Putnam County Hospital and its Primary Care Clinicals received Exemplary Practice Designation for its participation in the Practice Transformation Program.
Partnering with Purdue Healthcare Advisors (PHA) Putnam County enrolled in the Great Lakes Practice Transformation Network (GLPTN) in 2016. Through this program, the health system participated in initiatives aimed at moving the system toward value-based care. To do so, the organization tested new initiatives, successfully reported to CMS programs, improved patient services, and worked to improve internal work processes.
Exemplary Practice Designation
To achieve designation status, the organization completed a variety of milestones. First, the organization accomplished tasks required to reach phase 4 status through the Practice Assessment Tool (PAT). The PAT was created as a playbook for practices to use to help in their journey towards value-based care. Overall, the PAT has 27 milestones. Putnam County met at least 25 of these milestones. With high-level themes such as person and family centered care, continuous data driven quality improvement, and sustainable business operations, the organization thrived working within the Practice Transformation structure.
“The PAT Tool really helped guide us in alignment with CMS,” said Jane Littiken, Physician Practice Administrator.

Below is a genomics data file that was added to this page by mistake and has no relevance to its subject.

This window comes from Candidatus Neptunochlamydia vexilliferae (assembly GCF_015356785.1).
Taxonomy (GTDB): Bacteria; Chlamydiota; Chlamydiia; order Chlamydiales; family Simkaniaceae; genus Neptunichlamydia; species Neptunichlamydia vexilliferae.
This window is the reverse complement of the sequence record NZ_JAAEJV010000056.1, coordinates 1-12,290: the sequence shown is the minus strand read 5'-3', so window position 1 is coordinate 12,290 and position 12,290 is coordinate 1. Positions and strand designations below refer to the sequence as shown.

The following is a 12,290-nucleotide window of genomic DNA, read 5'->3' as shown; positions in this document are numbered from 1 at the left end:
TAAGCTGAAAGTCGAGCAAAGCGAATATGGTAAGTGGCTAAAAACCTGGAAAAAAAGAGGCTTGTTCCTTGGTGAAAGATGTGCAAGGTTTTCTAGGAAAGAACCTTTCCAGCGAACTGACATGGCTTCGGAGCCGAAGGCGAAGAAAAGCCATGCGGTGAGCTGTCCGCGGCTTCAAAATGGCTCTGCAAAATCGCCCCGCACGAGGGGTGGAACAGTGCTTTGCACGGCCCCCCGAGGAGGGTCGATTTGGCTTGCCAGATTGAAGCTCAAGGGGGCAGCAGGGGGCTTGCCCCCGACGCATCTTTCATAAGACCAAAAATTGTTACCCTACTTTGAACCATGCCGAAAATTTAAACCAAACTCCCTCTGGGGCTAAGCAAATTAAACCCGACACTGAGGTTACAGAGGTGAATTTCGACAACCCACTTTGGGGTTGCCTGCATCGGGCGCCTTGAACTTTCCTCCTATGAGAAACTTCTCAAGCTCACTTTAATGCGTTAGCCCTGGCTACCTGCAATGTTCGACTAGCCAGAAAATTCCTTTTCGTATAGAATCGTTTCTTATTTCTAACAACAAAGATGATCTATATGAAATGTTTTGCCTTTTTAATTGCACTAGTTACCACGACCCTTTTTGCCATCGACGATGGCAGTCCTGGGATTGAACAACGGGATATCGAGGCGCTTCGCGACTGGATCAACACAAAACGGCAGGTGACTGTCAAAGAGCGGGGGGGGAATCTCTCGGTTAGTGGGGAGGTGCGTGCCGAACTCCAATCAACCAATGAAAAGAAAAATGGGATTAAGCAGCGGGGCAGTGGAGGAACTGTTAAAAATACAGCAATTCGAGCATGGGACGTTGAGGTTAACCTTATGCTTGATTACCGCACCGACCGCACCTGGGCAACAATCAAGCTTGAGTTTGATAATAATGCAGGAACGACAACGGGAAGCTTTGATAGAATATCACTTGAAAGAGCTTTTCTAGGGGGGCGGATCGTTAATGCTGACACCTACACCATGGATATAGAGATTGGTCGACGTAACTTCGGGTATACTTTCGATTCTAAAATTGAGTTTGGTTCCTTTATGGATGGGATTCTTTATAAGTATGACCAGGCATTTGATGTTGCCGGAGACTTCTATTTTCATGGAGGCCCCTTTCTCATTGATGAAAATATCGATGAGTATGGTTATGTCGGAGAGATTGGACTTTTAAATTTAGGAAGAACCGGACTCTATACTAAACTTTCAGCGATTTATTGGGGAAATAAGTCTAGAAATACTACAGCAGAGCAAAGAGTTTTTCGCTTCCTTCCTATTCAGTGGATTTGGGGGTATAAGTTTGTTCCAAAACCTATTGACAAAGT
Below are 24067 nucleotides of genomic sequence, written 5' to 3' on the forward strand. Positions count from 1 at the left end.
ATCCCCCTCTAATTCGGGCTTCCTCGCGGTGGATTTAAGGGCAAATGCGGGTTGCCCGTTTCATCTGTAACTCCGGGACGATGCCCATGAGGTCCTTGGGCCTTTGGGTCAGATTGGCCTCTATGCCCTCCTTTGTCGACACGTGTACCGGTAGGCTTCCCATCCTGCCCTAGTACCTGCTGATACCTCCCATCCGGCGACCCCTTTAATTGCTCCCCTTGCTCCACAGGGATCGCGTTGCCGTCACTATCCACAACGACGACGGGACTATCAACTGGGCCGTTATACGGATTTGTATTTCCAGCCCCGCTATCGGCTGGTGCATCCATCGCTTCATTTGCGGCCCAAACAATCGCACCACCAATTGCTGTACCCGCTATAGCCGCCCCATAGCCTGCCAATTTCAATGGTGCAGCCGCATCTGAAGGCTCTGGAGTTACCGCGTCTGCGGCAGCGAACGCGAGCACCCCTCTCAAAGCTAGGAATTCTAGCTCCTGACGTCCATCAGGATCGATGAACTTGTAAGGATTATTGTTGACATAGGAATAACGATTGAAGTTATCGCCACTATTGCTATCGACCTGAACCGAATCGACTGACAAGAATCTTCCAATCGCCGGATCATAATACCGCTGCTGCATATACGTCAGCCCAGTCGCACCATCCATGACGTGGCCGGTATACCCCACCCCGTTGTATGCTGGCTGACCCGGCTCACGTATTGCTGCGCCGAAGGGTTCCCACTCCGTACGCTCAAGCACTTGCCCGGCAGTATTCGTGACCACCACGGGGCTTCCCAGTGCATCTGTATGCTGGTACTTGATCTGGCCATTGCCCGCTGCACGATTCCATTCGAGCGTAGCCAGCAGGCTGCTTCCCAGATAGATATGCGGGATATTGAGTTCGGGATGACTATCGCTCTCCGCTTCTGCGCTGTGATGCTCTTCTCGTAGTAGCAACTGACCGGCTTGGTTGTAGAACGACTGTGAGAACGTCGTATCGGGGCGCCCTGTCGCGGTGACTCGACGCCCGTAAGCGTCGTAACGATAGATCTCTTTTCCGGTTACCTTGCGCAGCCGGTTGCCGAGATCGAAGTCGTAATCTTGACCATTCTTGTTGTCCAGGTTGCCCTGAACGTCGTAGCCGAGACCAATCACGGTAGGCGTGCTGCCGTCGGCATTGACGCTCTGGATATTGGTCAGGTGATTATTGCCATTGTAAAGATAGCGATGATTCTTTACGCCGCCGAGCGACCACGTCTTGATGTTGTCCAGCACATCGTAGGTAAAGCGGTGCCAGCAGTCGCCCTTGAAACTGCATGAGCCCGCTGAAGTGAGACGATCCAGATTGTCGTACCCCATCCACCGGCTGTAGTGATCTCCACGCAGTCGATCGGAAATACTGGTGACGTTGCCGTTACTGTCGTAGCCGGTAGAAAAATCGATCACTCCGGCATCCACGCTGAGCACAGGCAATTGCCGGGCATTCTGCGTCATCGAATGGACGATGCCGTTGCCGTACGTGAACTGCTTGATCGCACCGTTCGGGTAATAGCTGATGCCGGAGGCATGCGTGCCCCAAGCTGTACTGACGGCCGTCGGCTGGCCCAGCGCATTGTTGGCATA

Through the program, Putnam County physician practices are becoming “Lean.” A quality improvement mechanism, Lean aims to decrease waste in an organization. Waste, meaning, any unnecessary processes or resources. As many Putnam County departments already have become Lean trained, creating a Lean culture in the practices, on every level, maximizes time and effort utilized. Ultimately, this leads to even better patient care and more efficient facilities. Currently, Lean is being introduced and spread throughout all ambulatory clinics.
Another project Putnam County introduced during Practice Transformation is the Primary Care Mental Health Integration program (PCHMI). PCHMI uses “behavioral strategies to help enhance physical health while being delivered during a primary care visit.” Recently, CMS has made efforts to encourage practices to integrate behavioral health and primary care for more comprehensive care for patients.
“This is another example of Putnam County getting a head of the curve,” said Derek Kendrick, Quality Senior Advisor, Purdue Healthcare Advisors. “Leadership is really positioning the organization to meet all the needs of its patients.”
The second component for their recognition was their excellent quality performance per the Merit – Incentive Based Payment System (MIPS). MIPS program request that health systems report on quality measures to ensure maximum care for patients. Across six quality measures, Putnam County scored in the top tier of practices national wide. An outstanding feat, considering there are several moving pieces to accomplish this goal. From medical assistants, to providers, to information technology, to director of quality, all entities must move in unison to maintain high quality scores and standards. Quality measures Putnam County scored exceptionally include Hemoglobin A1c, colorectal screening, and documentation of medications.
For all their efforts, with the PAT, Clinical Measures, Lean, and other initiatives CMS and Purdue Healthcare Advisors celebrate Putnam County Hospital